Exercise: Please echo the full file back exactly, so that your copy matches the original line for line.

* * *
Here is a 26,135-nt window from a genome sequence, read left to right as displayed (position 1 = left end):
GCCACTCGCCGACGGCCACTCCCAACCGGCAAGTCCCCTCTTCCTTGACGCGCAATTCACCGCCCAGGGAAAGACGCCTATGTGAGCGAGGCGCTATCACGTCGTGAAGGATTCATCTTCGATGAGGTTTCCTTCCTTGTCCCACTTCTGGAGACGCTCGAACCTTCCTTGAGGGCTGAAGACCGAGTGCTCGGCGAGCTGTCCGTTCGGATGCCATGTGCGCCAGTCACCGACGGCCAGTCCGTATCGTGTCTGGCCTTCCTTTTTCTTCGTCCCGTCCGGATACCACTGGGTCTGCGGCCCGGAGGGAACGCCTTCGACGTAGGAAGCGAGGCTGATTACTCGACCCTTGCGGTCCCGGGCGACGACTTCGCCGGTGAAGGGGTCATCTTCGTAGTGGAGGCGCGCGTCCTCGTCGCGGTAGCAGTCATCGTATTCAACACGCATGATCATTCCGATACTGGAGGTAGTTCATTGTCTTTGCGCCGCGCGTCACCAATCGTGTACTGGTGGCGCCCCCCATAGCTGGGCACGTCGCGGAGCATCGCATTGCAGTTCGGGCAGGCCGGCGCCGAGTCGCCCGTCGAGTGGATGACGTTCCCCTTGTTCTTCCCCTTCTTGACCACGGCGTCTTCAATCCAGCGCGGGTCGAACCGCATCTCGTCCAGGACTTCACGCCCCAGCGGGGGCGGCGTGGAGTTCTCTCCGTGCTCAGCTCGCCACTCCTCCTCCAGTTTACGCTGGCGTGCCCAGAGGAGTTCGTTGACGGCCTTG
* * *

Here is a 26,135-nt window from a genome sequence, read left to right as displayed (position 1 = left end):
GCCACTCGCCGACGGCCACTCCCAACCGGCAAGTCCCCTCTTCCTTGACGCGCAATTCACCGCCCAGGGAAAGACGCCTATGTGAGCGAGGCGCTATCACGTCGTGAAGGATTCATCTTCGATGAGGTTTCCTTCCTTGTCCCACTTCTGGAGACGCTCGAACCTTCCTTGAGGGCTGAAGACCGAGTGCTCGGCGAGCTGTCCGTTCGGATGCCATGTGCGCCAGTCACCGACGGCCAGTCCGTATCGTGTCTGGCCTTCCTTTTTCTTCGTCCCGTCCGGATACCACTGGGTCTGCGGCCCGGAGGGAACGCCTTCGACGTAGGAAGCGAGGCTGATTACTCGACCCTTGCGGTCCCGGGCGACGACTTCGCCGGTGAAGGGGTCATCTTCGTAGTGGAGGCGCGCGTCCTCGTCGCGGTAGCAGTCATCGTATTCAACACGCATGATCATTCCGATACTGGAGGTAGTTCATTGTCTTTGCGCCGCGCGTCACCAATCGTGTACTGGTGGCGCCCCCCATAGCTGGGCACGTCGCGGAGCATCGCATTGCAGTTCGGGCAGGCCGGCGCCGAGTCGCCCGTCGAGTGGATGACGTTCCCCTTGTTCTTCCCCTTCTTGACCACGGCGTCTTCAATCCAGCGCGGGTCGAACCGCATCTCGTCCAGGACTTCACGCCCCAGCGGGGGCGGCGTGGAGTTCTCTCCGTGCTCAGCTCGCCACTCCTCCTCCAGTTTACGCTGGCGTGCCCAGAGGAGTTCGTTGACGGCCTTG